This Mississippi River resident hatches in the Sargasso Sea--which is located well off the southeast coast of the United States, then drifts on ocean currents to the Mississippi River delta, males remain in the brackish waters of the estuary. Females continue upstream, as far north as our park, to live in freshwater rivers. As a mature adult, it returns to the ocean where it spawns and dies. It is the American eel, the long-distance champion of the fishes living here.
Scientists are still unraveling its complex life history. Some consider the highly adaptive eel to have the broadest diversity of habitats of any fish species in the world. This diversity exposes the eel to varied threats in each stage of its life, from degradation of habitat to mortality in hydropower turbines to overharvest, especially in younger life phases. Throughout its life, the eel changes color, size and physiology to suit the demands of that stage of its life.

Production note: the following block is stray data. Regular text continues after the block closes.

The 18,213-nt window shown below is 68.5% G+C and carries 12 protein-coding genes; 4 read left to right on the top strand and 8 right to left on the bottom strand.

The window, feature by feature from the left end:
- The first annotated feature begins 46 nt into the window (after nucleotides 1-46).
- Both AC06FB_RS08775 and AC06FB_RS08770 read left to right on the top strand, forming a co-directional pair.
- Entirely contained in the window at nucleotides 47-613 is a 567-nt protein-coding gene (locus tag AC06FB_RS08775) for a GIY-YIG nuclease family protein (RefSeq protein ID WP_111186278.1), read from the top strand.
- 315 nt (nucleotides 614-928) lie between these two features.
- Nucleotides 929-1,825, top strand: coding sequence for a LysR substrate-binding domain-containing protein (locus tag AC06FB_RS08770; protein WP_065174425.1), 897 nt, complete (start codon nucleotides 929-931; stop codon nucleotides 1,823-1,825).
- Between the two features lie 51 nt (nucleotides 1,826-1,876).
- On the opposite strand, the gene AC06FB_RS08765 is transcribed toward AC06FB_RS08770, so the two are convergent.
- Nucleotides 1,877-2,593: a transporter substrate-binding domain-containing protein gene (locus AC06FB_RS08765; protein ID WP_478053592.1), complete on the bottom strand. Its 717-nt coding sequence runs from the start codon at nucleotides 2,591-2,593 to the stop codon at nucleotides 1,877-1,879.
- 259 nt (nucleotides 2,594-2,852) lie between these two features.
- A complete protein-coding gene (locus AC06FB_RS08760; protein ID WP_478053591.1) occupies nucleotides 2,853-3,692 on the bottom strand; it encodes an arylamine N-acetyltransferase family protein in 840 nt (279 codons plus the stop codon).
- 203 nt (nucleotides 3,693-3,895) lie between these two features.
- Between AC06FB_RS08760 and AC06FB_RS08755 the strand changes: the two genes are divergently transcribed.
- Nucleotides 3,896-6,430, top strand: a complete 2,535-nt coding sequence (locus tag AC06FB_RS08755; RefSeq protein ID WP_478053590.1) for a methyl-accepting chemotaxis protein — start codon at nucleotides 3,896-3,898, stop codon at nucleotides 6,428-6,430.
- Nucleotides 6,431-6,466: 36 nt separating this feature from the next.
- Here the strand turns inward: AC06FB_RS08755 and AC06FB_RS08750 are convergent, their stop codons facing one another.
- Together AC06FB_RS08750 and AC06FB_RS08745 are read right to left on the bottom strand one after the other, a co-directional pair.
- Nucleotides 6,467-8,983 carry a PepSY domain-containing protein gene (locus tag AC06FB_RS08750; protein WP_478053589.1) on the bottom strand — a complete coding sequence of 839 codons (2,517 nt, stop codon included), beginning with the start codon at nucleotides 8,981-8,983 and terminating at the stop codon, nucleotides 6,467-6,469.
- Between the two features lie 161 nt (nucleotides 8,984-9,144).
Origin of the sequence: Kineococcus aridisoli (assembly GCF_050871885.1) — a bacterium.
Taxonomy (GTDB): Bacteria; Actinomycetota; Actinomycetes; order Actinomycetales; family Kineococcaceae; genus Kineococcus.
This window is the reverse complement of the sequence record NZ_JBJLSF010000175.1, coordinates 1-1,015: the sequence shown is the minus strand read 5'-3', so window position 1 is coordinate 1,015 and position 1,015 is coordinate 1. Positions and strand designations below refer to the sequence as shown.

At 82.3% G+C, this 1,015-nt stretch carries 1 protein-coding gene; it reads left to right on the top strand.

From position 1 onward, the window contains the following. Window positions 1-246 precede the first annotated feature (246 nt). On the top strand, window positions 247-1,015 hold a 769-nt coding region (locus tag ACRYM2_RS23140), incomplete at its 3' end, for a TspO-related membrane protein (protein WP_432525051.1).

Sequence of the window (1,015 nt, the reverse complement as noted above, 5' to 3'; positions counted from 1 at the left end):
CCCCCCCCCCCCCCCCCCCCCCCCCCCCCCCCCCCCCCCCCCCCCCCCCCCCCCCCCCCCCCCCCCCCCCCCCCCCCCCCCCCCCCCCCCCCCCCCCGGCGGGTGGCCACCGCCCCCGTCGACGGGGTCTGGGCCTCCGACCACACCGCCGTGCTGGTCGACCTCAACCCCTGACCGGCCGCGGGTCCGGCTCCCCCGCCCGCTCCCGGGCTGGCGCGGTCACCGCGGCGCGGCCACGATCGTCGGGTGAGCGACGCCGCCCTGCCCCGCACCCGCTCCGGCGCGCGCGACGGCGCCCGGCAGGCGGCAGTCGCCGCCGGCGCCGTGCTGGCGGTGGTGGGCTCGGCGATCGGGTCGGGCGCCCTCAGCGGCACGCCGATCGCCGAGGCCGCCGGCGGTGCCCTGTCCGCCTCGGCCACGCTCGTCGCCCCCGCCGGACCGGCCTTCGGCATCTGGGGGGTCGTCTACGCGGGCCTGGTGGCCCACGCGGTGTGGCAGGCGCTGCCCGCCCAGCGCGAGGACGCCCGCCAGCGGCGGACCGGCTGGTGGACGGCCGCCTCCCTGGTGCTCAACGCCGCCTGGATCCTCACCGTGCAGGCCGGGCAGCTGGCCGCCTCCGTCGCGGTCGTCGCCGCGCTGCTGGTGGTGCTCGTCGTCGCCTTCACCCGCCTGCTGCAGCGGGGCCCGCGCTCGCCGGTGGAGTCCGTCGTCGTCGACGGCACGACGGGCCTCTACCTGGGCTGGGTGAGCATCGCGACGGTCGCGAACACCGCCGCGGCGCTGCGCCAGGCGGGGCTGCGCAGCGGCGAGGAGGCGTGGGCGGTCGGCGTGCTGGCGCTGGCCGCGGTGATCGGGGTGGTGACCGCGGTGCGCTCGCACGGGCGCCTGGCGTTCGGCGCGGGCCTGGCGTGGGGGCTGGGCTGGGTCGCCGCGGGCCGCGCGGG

Eels can even absorb oxygen through their skin and gills, allowing them to travel over land, particularly wet grass or mud. This behavior provides a chance to feast on unwary frogs and worms. When upset, eels can cover their bodies in a heavy, white mucous that makes them “as slippery as an eel.”
Key ID Features: The American eel has a long, snake-like body that is dark on top, yellow on the sides, and white underneath. It has a continuous fin that runs down its back, around its tail, and underneath its belly. Its average size is 24-36 inches and average weight is 1-3 pounds.
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Last updated: November 22, 2019